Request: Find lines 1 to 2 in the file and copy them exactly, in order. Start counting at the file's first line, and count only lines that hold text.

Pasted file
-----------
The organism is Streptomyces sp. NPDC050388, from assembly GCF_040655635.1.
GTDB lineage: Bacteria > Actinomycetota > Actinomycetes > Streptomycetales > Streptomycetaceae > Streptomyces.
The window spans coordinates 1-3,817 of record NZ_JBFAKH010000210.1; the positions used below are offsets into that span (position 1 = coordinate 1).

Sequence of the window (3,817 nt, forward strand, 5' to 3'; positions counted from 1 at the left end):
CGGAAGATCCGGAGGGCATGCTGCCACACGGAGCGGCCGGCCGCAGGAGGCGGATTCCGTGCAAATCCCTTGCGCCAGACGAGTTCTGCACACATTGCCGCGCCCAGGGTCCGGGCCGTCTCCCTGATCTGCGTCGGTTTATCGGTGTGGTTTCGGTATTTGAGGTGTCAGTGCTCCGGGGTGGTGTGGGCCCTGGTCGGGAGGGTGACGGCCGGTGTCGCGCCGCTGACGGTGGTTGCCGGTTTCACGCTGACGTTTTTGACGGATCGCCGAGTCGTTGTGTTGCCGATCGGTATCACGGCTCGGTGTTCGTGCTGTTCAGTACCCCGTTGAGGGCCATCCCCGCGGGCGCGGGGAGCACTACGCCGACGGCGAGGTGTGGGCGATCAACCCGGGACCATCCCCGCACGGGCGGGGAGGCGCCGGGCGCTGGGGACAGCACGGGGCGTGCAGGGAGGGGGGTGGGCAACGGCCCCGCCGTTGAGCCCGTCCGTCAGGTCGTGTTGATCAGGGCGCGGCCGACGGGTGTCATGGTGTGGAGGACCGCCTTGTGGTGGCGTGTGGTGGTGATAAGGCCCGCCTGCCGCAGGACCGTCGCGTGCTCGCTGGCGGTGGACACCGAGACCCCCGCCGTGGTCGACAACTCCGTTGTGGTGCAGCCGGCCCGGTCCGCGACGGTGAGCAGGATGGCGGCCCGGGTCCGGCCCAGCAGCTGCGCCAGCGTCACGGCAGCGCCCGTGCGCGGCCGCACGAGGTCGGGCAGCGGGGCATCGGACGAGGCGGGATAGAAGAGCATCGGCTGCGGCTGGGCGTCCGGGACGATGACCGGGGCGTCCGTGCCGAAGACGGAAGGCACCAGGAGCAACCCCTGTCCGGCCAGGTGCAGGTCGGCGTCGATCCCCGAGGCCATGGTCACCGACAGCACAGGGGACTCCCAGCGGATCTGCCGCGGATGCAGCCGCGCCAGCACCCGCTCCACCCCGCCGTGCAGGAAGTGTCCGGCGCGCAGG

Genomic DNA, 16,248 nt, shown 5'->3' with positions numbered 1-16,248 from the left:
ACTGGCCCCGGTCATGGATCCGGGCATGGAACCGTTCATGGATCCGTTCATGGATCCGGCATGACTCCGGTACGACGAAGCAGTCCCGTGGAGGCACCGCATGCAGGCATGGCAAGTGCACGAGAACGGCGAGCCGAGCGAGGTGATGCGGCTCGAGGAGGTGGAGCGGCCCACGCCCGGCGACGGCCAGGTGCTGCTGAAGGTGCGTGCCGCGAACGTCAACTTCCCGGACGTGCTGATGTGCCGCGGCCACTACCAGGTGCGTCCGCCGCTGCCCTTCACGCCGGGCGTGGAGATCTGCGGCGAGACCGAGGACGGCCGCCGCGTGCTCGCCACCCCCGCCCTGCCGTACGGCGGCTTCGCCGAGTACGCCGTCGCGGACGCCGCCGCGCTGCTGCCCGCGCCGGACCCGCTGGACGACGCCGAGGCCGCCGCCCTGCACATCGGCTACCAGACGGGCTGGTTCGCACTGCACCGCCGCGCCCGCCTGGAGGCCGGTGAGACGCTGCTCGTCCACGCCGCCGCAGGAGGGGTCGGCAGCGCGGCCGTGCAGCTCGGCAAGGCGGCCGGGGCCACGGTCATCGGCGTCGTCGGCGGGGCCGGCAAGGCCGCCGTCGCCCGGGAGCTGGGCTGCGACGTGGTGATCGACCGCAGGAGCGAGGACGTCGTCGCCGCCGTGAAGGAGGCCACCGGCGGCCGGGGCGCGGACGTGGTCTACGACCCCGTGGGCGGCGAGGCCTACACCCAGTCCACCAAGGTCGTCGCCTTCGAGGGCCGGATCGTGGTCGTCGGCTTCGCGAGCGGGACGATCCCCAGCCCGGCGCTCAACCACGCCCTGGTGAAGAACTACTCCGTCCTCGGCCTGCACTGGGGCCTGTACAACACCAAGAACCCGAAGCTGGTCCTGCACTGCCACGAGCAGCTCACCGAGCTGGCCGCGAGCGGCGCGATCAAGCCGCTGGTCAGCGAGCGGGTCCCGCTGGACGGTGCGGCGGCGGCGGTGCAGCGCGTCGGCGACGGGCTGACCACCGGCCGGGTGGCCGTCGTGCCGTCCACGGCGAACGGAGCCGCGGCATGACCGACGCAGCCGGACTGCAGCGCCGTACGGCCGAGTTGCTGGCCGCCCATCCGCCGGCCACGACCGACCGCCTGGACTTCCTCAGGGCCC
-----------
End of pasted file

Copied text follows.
The organism is Streptomyces sp. NPDC050388, from assembly GCF_040655635.1.
GTDB lineage: Bacteria > Actinomycetota > Actinomycetes > Streptomycetales > Streptomycetaceae > Streptomyces.